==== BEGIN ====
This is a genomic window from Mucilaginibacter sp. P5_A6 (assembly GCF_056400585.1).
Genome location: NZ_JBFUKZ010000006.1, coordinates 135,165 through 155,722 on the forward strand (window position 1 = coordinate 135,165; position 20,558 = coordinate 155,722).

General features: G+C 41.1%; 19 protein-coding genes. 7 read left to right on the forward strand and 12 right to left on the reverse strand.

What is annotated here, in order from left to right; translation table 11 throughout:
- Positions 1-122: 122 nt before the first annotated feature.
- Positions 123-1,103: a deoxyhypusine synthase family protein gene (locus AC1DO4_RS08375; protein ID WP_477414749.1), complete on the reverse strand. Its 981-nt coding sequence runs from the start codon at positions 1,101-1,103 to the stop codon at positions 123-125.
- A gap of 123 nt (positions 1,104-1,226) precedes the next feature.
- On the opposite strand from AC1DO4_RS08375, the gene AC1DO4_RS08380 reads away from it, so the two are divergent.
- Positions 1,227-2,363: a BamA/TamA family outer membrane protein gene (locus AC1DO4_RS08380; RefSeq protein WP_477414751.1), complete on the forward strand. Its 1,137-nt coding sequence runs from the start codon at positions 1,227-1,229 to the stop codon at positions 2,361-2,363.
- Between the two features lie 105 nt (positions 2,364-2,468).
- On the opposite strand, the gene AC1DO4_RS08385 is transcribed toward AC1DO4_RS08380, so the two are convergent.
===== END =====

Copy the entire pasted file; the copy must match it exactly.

This is a genomic window from Mucilaginibacter sp. P5_A6 (assembly GCF_056400585.1).
Genome location: NZ_JBFUKZ010000006.1, coordinates 135,165 through 155,722 on the forward strand (window position 1 = coordinate 135,165; position 20,558 = coordinate 155,722).

General features: G+C 41.1%; 19 protein-coding genes. 7 read left to right on the forward strand and 12 right to left on the reverse strand.

What is annotated here, in order from left to right; translation table 11 throughout:
- Positions 1-122: 122 nt before the first annotated feature.
- Positions 123-1,103: a deoxyhypusine synthase family protein gene (locus AC1DO4_RS08375; protein ID WP_477414749.1), complete on the reverse strand. Its 981-nt coding sequence runs from the start codon at positions 1,101-1,103 to the stop codon at positions 123-125.
- A gap of 123 nt (positions 1,104-1,226) precedes the next feature.
- On the opposite strand from AC1DO4_RS08375, the gene AC1DO4_RS08380 reads away from it, so the two are divergent.
- Positions 1,227-2,363: a BamA/TamA family outer membrane protein gene (locus AC1DO4_RS08380; RefSeq protein WP_477414751.1), complete on the forward strand. Its 1,137-nt coding sequence runs from the start codon at positions 1,227-1,229 to the stop codon at positions 2,361-2,363.
- Between the two features lie 105 nt (positions 2,364-2,468).
- On the opposite strand, the gene AC1DO4_RS08385 is transcribed toward AC1DO4_RS08380, so the two are convergent.